Photo by Veejay Villafranca for ICSCRead More
by: Kim Luces for GMA News Online
Electric jeepneys that double as mobile power stations — this is what one advocacy group is trying to make happen in Tacloban City in Eastern Visayas in an attempt to help solve both transport and power problems in the area as part of the RE-Charge Tacloban project.
“We’ll schedule visits to communities that have no power as of now because there are still communities without power. Of course we have to talk to the leaders of the community and see what their power needs are. People can bring their cellphones, laptops, rechargeable lamps, and they can charge sa electric jeepney,” Reina Garcia, project manager of the RE-Charge Tacloban project of the Institute for Climate and Sustainable Cities (iCSC), said in an interview with GMA News Online this week.
When it happens, it will be the first time that the technology will be applied in such a way in the Philippines, she added.
Enter the eJeepney
The iCSC released the country’s first locally-manufactured eJeepney in 2008 and a fleet of those jeepney now traverse some areas in Makati and in Ateneo de Manila University in Quezon City.
Another fleet of six jeeps will be deployed in Tacloban by the end of July.
“Almost half of the fleet that we will be launching in Tacloban will be composed of multicabs that were damaged by Yolanda,” said Garcia.
Multicabs, smaller version of jeepneys, are the main modes of transportation inside Tacloban City. “We plan to take those multicabs and install electric motors because those have already been damaged. We’re going to install electric motors and revive those vehicles,” she added.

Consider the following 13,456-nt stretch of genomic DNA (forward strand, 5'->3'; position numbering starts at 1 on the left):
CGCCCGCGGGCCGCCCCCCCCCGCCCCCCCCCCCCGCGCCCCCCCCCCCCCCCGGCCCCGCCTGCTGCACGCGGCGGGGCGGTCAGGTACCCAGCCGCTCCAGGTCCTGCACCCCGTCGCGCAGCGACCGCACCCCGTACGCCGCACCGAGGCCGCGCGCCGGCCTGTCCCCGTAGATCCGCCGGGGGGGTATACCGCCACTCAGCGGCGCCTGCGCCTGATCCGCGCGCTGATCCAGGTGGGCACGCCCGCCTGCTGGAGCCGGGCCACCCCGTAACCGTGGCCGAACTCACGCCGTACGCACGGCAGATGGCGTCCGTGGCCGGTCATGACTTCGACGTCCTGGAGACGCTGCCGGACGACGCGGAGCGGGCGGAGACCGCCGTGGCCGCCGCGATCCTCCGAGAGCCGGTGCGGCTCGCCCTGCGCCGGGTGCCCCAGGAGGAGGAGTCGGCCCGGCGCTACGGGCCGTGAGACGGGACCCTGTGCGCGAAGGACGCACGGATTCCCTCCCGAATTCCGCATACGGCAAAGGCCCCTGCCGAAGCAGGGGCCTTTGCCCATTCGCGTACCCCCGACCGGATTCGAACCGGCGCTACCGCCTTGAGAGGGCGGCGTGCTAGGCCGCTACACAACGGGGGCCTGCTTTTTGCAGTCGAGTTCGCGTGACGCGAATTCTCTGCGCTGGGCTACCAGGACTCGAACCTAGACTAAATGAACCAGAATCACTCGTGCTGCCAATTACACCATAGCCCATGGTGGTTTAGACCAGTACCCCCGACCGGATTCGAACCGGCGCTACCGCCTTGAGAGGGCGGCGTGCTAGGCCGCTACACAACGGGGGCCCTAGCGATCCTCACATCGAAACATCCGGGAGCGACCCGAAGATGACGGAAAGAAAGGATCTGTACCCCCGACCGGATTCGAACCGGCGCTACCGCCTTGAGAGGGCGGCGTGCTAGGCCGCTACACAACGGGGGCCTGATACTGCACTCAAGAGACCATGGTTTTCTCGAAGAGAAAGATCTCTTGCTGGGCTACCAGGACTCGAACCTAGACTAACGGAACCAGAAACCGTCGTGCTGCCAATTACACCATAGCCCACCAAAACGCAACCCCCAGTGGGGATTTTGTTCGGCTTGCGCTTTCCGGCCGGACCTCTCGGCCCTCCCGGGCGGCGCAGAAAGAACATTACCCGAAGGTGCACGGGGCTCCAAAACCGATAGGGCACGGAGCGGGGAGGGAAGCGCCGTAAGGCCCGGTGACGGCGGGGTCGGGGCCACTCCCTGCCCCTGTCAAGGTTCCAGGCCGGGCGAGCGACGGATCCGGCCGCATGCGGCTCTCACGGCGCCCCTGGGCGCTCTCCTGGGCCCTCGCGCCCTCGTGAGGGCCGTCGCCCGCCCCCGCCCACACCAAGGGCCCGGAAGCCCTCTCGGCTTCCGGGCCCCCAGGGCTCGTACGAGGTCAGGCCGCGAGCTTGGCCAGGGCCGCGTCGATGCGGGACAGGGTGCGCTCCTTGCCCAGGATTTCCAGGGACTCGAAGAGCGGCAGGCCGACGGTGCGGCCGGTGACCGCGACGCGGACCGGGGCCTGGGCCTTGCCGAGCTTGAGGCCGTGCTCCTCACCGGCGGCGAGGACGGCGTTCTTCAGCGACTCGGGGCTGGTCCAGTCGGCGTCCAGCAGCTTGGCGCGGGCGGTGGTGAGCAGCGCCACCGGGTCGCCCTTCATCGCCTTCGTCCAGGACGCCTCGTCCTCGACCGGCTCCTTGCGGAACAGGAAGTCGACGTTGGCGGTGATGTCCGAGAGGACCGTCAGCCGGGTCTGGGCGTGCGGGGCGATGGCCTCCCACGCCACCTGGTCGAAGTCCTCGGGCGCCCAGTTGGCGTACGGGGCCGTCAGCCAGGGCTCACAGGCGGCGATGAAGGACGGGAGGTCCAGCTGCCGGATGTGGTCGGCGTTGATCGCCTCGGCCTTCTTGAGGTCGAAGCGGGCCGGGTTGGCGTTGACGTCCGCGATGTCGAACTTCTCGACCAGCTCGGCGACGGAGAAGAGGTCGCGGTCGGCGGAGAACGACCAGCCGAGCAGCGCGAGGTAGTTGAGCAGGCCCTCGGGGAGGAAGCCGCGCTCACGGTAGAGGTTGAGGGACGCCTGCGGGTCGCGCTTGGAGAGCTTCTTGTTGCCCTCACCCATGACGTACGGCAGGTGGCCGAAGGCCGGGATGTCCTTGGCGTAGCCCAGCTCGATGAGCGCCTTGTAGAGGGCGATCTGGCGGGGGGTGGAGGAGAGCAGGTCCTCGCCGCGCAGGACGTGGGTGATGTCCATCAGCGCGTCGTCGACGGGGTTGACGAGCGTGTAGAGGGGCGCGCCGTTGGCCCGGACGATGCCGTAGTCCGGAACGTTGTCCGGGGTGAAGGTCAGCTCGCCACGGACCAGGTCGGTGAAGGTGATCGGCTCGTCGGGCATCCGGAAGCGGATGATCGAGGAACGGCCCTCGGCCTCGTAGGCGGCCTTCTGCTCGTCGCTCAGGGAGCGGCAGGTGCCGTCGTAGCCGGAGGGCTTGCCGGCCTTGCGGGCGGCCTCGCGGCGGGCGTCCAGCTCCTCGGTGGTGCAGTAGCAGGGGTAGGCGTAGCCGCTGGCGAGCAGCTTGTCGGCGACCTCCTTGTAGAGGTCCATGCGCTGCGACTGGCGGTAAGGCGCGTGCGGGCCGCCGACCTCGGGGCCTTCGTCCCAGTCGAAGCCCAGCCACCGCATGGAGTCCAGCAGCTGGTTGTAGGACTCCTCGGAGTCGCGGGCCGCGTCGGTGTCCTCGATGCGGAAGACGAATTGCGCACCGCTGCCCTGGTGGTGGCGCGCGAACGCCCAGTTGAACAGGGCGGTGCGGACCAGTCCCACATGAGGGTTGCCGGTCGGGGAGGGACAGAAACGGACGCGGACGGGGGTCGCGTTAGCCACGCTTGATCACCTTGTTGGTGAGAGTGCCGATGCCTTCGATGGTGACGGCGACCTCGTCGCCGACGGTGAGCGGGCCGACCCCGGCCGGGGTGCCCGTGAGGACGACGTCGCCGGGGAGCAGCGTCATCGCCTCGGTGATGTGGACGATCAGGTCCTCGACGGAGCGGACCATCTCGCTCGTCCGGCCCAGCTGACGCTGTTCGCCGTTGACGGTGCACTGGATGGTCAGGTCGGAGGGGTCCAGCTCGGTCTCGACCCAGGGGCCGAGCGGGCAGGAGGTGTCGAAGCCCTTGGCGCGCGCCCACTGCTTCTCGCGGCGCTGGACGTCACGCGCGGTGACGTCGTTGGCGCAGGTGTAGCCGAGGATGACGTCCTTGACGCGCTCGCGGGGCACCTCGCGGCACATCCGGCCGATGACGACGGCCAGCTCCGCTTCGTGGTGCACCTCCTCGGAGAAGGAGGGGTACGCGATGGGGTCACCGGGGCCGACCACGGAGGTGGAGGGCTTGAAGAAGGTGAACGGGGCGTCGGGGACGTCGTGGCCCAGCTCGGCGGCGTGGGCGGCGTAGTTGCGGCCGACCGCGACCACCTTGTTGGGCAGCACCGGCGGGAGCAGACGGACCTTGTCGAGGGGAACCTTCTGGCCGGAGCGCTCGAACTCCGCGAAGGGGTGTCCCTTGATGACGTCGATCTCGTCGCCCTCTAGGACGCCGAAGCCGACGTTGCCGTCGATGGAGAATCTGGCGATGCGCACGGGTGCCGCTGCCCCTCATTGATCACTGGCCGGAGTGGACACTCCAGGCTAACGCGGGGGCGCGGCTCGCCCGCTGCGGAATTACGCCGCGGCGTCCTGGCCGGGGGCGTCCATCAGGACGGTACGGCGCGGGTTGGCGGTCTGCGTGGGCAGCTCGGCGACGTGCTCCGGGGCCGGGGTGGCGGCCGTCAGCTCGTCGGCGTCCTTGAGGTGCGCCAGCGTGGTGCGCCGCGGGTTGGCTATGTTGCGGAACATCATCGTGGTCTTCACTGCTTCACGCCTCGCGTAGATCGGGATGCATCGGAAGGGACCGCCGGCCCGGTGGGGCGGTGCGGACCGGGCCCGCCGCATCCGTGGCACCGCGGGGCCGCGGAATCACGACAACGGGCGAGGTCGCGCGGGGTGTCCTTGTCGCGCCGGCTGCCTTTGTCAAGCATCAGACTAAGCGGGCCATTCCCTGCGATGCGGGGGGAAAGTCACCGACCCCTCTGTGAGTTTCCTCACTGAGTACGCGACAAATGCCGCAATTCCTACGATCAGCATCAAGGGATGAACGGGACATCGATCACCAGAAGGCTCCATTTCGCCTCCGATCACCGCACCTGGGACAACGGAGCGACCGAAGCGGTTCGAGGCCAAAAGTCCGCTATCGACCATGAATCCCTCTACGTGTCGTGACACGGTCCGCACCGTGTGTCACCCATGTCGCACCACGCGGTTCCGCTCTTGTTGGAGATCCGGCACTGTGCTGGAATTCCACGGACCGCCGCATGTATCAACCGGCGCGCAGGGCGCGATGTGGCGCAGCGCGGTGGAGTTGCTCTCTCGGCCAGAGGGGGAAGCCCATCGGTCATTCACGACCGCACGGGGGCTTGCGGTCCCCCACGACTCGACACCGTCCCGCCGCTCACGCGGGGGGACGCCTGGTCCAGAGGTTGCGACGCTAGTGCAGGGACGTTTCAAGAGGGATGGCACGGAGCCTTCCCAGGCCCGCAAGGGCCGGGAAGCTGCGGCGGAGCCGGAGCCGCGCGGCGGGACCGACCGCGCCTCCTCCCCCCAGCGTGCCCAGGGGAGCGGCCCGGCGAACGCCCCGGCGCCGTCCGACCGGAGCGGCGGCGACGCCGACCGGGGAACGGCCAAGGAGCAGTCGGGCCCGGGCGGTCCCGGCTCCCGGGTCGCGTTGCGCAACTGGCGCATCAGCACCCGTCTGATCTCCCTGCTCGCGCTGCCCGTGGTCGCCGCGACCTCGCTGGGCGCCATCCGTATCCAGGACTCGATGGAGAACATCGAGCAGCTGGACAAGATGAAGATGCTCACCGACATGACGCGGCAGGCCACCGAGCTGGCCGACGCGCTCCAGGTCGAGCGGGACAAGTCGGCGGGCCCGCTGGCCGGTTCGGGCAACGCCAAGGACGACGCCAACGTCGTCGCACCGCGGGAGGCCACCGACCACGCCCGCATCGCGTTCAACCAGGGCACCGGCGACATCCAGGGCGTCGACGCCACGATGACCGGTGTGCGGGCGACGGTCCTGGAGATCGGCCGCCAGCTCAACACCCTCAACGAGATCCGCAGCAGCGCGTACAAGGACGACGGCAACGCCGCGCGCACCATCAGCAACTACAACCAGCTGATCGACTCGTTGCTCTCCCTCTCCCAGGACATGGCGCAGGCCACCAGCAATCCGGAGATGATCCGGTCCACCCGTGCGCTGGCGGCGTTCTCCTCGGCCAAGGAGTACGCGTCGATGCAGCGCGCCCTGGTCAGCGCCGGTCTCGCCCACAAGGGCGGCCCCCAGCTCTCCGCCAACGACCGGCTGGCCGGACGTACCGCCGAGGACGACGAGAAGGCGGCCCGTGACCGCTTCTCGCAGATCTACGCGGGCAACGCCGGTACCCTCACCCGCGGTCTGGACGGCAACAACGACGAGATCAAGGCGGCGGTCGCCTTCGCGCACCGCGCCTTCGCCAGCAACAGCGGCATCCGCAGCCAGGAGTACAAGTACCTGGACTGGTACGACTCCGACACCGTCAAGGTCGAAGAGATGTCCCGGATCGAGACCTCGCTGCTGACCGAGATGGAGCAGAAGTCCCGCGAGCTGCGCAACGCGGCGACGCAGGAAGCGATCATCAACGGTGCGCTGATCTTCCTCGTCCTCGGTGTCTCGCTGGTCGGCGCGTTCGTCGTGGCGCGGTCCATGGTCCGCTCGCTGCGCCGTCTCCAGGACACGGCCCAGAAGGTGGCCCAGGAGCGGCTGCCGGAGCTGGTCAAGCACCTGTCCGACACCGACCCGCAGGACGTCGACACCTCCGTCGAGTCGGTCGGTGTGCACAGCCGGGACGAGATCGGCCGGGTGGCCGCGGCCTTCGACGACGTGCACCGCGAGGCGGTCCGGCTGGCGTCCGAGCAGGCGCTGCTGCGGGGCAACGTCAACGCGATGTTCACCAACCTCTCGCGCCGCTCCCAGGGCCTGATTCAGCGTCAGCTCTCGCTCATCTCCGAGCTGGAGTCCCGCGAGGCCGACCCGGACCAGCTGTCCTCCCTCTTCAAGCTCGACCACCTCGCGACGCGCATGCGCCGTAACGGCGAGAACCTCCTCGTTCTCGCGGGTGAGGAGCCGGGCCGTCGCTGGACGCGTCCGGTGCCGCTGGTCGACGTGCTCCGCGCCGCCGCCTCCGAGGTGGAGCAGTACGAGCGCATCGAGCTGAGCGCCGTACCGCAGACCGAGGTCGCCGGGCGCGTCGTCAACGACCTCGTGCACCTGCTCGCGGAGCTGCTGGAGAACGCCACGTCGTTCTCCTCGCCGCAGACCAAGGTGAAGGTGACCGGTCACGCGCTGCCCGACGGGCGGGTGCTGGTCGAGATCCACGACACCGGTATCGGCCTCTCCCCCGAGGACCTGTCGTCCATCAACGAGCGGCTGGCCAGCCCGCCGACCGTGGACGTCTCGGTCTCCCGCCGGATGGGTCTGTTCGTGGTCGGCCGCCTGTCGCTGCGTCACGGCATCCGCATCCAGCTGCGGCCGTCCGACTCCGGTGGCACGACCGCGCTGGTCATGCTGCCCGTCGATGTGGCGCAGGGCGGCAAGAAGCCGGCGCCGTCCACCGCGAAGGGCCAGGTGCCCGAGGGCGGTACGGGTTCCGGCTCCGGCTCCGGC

“We’ll be retrofitting some of the electric jeepneys as a power station. Each jeepney is a power station, and we’ll be adding more energy storage facilities,” Renato Redentor “Red” Constantino, executive director of iCSC, said in an earlier interview.
“We’ll start with one unit for that. We’ll convert one of the multicabs to electric and we’ll make it into a mobile power station,” Garcia explained.
However, since the effort is still in its early stages, iCSC has yet to provide a design model for the electric jeep/mobile power station.
The main difference between the retrofitted jeepney and the regular jeepney is that the former will contain more battery banks to meet the charging needs of people in Tacloban.
An eJeepney charging station will also be built in Tacloban where solar arrays or solar panels will be placed.
“The charging station is also a motor pool for the maintenance of the jeep, pero at the same time, the biggest difference is may solar array siya so most of the electricity will come from renewable energy,” said Garcia.
Constantino said that the eJeepneys will be traversing downtown Tacloban.
“In Tacloban, we’re already studying (other) routes na possible. At the same time, outside of Tacloban, in the Leyte area, we’re also studying which areas would benefit from the e-jeepney. That’s really our pilot, so we’ll work on that, make it happen, then hopefully we’ll be able to have a model which we can apply to other areas,” Garcia said.
The residents of Tacloban will also be trained to maintain and drive the eJeepneys.